Thursday, April 4, 2019

Jilotépec: The Doendo Cross

Located in the northwestern reaches of Mexico State, Jilotépec was an important indigenous Otomí center in ancient times. The 17th century church of San Pedro and San Pablo is noted for its late baroque gilded retablo as well as fine stone carving, in particular its decorative archways and monolithic font dating from the early Franciscan years.
Jilotepec, the baptismal font
Also several distinctive carved stone crosses are found here, including the original atrium cross (left) dating mostly from the 16th century, and a smaller but more decorative cross (right) located in the cloister patio beside the church.
But perhaps the most interesting one, and the subject of this post is the so-called Cross of Doendó. Reputedly the oldest Mexican standing cross in its original location, this elevated Calvary cross, or humilladero, is mounted at a crossroads almost a kilometer from the church. 
   Its Otomi name signifies “built over stone” and in fact, a large number of stone objects and offerings were found buried at the base of the cross—evidence that the site remained sacred to both religions during the early colonial period.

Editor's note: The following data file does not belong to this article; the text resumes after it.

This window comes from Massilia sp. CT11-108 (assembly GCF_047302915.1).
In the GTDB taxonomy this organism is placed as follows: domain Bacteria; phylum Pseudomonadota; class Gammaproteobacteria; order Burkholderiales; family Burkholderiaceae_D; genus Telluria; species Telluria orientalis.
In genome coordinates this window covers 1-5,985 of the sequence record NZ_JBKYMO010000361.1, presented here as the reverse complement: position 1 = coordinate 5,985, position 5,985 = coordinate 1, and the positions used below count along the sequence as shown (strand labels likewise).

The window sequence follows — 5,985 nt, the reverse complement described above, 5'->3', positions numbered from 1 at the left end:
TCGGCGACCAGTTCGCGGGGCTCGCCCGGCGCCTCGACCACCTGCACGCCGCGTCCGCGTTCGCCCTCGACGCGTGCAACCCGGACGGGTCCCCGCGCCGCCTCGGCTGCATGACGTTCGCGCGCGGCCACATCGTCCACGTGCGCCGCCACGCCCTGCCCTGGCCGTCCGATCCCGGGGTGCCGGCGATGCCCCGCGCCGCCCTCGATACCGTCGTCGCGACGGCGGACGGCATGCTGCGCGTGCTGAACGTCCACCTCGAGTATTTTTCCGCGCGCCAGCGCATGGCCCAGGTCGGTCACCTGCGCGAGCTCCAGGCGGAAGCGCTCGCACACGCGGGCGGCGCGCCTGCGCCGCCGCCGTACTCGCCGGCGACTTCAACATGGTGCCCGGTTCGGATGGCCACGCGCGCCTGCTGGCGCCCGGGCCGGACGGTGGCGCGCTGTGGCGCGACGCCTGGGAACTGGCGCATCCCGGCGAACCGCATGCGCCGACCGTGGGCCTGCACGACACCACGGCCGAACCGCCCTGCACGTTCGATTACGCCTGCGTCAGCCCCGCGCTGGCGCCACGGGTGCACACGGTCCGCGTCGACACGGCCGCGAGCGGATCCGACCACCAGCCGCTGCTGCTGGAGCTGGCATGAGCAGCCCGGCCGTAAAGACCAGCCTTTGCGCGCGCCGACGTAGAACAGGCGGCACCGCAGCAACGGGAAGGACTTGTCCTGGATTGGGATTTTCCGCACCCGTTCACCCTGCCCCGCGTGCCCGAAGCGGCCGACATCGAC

While the arms are rectangular in section, the shaft and neck are round or oval in section. The cross is now severely eroded, to the point where details of many remaining reliefs are almost undistinguishable. The only clearly identifiable motif is the Crown at the crossing, enclosing a worn Face of Christ. Wounds are barely apparent on the arms, which terminate in battered fleur-de-lys finials.
An enormous stepped base supports the cross, with relief medallions of the Stigmata prominently carved into its upper stage. A large, square recess below provides a place for offerings. 
text and pictures © 2019 Richard D. Perry

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